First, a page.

The eight kings mentioned in Revelation 17:9-14, may present a date of early 70 A.D. just before the destruction of the Temple which happened in the fall season. The argument goes that if the kings were the Roman emperors, and if it started with the first, 1. Augustus, with the next seven being 2. Tiberius, 3. Caligula, 4. Claudius, and 5. Nero (who died June 9, 68 A.D. and may be the “deadly wound” in Rev. 13:3-14), then after Nero’s murder which left the Roman Empire in chaos, there were three very short lived “pocket emperors” 6. Galba, 7. Otho, and 8. Vitellius, who sought to take advantage of the situation and consolidate power, but each was quickly assassinated. Then, after the eighth one came Vespasian, who restored order in 70 A.D. but also did not live long (Job security was not good then). The date can be predicated because the “deadly wound” was healed by Vespasian (Rev. 17:10). If you did not count the pocket emperors, Vespasian would be sixth and Titus the seventh and Domitian the eighth. So an argument can be made using this system for both date theories. Even though the length of a Roman Emperor’s reign might be short, he was still the king.
Another wording of note is how the tense of word and context of “beast” is used. In Revelation 17:8-11, it says, the beast, which you saw, once was, now is not. If the “beast” represents the Roman Empire and its megalomaniac emperors like Nero and Domitian, then Revelation could not have been written during the reigns of either Nero or Domitian; rather, just before either one! Now this just confounds things a bit more.
Another “internal evidence” is how John addressed his personal situation. John was still to experience a lot of life after this writing, not that he was ready to die of old age. In Rev. 10:11, John is told that he “must prophesy again before many peoples, and nations, and tongues, and kings.” If John received this message around 96 A.D., how could he be able to walk and travel? Of course, an assist from God would be an answer too. If he was told this in 65-70 A.D., then he had lots of time and the enablement to do it.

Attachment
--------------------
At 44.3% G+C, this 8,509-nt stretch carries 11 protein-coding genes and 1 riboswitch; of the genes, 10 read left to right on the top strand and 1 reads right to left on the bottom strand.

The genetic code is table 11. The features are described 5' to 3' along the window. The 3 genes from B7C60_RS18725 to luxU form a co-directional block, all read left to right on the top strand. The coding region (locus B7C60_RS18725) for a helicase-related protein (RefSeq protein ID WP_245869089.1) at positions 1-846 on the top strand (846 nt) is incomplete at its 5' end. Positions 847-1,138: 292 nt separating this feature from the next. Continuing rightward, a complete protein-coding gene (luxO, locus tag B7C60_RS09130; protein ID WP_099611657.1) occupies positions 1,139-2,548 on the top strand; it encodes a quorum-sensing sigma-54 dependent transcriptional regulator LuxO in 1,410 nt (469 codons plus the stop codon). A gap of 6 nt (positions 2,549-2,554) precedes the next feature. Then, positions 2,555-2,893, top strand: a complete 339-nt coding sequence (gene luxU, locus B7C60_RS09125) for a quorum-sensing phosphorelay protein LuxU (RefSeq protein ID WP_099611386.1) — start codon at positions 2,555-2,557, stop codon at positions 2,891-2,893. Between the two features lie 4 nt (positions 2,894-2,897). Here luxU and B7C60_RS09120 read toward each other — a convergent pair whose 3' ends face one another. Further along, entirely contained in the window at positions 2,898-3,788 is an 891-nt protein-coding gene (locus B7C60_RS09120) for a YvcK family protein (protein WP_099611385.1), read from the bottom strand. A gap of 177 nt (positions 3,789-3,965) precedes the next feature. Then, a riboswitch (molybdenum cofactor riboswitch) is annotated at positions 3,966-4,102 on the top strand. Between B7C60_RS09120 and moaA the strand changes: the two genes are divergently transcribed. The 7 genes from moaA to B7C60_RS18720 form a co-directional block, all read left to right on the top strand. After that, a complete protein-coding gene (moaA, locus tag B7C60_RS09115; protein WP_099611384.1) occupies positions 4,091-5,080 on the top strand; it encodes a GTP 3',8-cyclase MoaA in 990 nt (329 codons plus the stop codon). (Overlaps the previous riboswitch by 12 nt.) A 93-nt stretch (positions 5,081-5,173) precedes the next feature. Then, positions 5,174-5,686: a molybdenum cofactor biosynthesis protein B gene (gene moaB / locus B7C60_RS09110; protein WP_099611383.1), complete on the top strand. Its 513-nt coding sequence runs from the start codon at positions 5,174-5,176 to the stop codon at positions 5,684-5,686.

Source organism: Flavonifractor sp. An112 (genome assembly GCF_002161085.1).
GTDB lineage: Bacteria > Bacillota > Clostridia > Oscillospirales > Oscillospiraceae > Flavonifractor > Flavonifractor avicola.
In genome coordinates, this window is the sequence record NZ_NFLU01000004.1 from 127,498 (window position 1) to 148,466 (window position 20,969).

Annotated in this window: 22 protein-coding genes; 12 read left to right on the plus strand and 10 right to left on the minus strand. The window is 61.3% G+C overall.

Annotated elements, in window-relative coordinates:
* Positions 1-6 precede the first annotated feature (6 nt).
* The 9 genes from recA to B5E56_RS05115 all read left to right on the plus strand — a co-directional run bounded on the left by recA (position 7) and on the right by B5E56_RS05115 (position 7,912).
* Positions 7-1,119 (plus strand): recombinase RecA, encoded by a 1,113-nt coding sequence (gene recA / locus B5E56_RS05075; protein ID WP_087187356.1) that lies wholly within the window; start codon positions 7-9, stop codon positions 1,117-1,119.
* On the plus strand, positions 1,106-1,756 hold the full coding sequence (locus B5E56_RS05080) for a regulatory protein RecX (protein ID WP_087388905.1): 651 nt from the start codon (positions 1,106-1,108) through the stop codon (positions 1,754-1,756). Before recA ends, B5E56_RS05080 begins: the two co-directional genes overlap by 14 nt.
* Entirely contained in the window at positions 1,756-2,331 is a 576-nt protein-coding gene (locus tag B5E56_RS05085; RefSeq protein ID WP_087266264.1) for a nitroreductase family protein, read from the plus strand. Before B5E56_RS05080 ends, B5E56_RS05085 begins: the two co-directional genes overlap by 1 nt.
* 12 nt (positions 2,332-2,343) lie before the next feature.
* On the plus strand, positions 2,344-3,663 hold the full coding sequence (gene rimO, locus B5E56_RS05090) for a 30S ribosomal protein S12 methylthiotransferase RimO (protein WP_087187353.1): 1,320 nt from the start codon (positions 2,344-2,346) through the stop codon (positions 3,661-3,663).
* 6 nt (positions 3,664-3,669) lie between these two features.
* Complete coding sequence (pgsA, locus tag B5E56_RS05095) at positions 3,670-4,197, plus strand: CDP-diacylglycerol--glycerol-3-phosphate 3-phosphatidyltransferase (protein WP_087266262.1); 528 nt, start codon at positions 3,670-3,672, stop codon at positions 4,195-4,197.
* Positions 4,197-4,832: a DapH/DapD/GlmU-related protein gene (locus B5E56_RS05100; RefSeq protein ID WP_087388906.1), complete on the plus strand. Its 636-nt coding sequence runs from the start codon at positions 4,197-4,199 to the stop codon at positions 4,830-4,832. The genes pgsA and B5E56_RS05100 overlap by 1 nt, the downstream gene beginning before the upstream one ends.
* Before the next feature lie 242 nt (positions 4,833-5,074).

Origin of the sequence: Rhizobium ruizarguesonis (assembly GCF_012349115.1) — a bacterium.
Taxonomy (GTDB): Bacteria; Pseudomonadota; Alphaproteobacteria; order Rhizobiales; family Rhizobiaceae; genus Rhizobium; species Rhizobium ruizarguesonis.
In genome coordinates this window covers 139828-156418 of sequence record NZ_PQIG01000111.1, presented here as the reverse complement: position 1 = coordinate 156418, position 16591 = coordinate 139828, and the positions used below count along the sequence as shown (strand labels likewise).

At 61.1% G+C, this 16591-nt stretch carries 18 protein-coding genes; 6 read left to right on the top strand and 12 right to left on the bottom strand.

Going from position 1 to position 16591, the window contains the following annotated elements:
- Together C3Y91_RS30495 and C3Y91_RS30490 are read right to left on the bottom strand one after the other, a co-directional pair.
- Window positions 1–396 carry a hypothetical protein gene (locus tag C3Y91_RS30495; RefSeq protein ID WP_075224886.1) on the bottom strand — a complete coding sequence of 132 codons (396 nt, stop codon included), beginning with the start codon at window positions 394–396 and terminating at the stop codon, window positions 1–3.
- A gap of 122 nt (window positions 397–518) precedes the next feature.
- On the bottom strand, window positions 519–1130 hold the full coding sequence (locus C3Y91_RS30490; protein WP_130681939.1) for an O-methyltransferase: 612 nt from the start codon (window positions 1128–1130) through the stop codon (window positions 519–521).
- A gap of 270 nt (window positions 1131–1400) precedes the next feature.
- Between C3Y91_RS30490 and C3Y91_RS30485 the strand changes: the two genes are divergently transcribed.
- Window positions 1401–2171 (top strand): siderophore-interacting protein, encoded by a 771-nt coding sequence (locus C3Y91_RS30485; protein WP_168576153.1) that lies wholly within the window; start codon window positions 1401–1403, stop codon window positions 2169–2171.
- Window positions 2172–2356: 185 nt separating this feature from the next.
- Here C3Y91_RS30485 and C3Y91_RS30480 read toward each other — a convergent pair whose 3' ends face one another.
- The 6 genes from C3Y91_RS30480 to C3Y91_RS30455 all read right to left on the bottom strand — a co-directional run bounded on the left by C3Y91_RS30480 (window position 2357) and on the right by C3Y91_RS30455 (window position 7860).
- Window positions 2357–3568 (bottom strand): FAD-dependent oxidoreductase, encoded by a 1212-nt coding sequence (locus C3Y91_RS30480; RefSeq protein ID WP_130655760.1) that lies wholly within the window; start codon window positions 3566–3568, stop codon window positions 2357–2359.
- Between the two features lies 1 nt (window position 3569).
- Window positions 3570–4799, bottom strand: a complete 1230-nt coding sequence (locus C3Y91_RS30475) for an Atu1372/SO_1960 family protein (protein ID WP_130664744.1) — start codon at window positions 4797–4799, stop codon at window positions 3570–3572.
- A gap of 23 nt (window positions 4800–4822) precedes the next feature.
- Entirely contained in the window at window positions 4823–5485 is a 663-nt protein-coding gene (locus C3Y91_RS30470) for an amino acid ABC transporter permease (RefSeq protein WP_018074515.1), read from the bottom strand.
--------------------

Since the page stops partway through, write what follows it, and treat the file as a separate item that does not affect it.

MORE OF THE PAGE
An O.T. word example in Daniel 9 is the term “the abomination of desolation.” This is an image of extreme evils, oppression, sexual exploitations, and the seductions of the world, referring to the evils of paganism and immorality and rationalizing it as OK (Lev 18:23; Jer. 3:3; Ezek-. 27; Hos. 2:2; Rev. 2:23; 7:3; 13:6). Antiochus IV Epiphanes destroyed the Temple in 167 B.C., at which time he also desecrated an idol of Zeus resembling himself. But wait; there is more! Herod rebuilt it, and it was just being finished at the time of Christ (Daniel 8:12, Daniel 9:24-27, Daniel 11:31, 12:11, Matthew 24:15, Revelation 11). This also refers to Matthew 24, and the most despicable apostasy and sacrilege that a Jewish person could conceive of that caused the desolation of the most holy place of the Temple. Daniel predicted this would happen after the death/rejection of the Messiah, which was also fulfilled at the crucifixion and the Temple’s destruction in 70 A.D. (Dan. 9:25-27; 11:31).
We will also see that Matthew 24 addresses the same issues as Revelation and the same period of time as Daniel 9. In Matthew 24, Jesus is not talking about the end of the future world, but the destruction of the Jewish temple, marking the end of the Jewish system or “age”. He is not teaching about “The Last Day” (of history), but the last days of the Jewish economy, the false religious system of the Jews, and the beginning of the New Covenant era. This is what John’s readers and hearers were going through.